As the Arctic melts, global competition among the regional powers continues to heat up.
Even China has tried to get into increase its capabilities and presence in the region through the construction of icebreakers and the deployment of military vessels off the coast of Alaska for the first time last month.
At stake in the Arctic is an estimated 15% of the world’s remaining oil, up to 30% of its natural gas deposits, and about 20% of its liquefied natural gas are stored in the Arctic seabed. Additionally, a global shipping route through the Arctic should the ice clear would be significantly faster than current routes through the Suez Canal.
However, the promises of ample resources and faster shipping lanes may prove to be nothing more than a pipe dream as the difficulties of operating in the Arctic come into focus and the cost of energy stays low. Oil prices have slid due, in large part, to a glut of oil on the world market.
“From an economic point of view, I’m not sure going offshore Arctic is very rational,” Patrick Pouyanné, the chief executive and president of French oil company Total, told The New York Times.
Pouyanné’s scepticism is largely due to the incredible technical difficulties that oil companies must tackle while operating in the Arctic. Even though the ice is melting, there is still an abundance of icebergs as well as incredibly powerful Arctic storms all of which could severely damage rigs and ships. Shoals have also not been adequately marked in the Arctic.
Additionally, the Arctic lacks the basic infrastructure needed for development. Roads, pipelines, and in some cases entire populations of staff and support staff will need to be placed in Arctic regions around potential oil sites, substantially raising the price of doing business in the region.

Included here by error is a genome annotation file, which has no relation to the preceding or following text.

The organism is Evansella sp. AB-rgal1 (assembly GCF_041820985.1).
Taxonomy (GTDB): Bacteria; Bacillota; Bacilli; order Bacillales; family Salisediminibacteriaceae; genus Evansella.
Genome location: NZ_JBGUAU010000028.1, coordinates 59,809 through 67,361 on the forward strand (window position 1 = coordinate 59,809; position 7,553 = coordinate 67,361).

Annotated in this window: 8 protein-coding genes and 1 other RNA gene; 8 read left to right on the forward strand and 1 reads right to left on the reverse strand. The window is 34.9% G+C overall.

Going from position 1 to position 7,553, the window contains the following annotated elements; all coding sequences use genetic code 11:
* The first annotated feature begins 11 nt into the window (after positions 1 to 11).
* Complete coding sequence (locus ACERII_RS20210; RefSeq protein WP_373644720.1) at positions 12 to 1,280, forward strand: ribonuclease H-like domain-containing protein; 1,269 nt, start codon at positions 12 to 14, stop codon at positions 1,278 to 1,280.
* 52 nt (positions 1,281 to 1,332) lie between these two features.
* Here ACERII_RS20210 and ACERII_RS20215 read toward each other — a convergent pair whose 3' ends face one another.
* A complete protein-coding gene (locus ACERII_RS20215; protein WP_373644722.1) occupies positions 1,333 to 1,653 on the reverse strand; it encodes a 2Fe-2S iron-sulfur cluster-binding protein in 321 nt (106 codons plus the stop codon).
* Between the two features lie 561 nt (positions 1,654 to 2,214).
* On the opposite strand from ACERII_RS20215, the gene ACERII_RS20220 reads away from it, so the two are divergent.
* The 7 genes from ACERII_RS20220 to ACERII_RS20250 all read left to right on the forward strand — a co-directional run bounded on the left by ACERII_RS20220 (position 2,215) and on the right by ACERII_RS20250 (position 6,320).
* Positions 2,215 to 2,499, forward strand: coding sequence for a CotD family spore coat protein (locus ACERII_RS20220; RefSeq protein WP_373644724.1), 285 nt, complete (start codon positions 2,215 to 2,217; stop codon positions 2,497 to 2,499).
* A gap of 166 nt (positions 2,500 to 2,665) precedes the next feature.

“The entire cost structure up there is three to five times more expensive than onshore lower 48,” Scott D. Sheffield, the chief executive of Texas oil company Pioneer Natural Resources, told the Times.
“One-hundred-million-barrel-type discoveries will not be economical in a $US100-a-barrel oil environment, and they certainly won’t be economical today.”
Just as oil extraction faces multiple problems in the Arctic, so too does the idea of using the Arctic as an alternative shipping route to the Suez Canal. A potential route, running through the Arctic from Northern Europe to China, would cut shipping time by as much as 22%.
However, the Northern Sea Route, known in Russia as Sevmorput, is also hampered by the dangers of the Arctic and the lack of infrastructure needed to rescue ships should something go awry.
“Many politicians in Moscow expected that climate change would shrink the Arctic ice, increase the commercial viability of a shorter connection between China and Europe, and provide useful employment for Russian icebreakers,” Pavel K. Baev writes for Brookings.
“The problem is that the old Soviet infrastructure along the Sevmorput is so rotten that navigation in the difficult northern waters remains too risky. Egypt, in the meantime, has swiftly constructed the New Suez Canal, which offers a far more reliable route for tanker and container traffic.”
With the continued difficulties of shipping through the Arctic and the questionable economics of drilling the region, the Arctic may prove it is not all that it was cracked up to be, at least not in the short term.
“Alaska is a long-term play,” Ben van Beurden, CEO of Shell, which is drilling in the Arctic, said in a conference call last month.
“That is the way you have to look at it. We can’t be driven by today’s, tomorrow’s, or next year’s, or last year’s oil price.”
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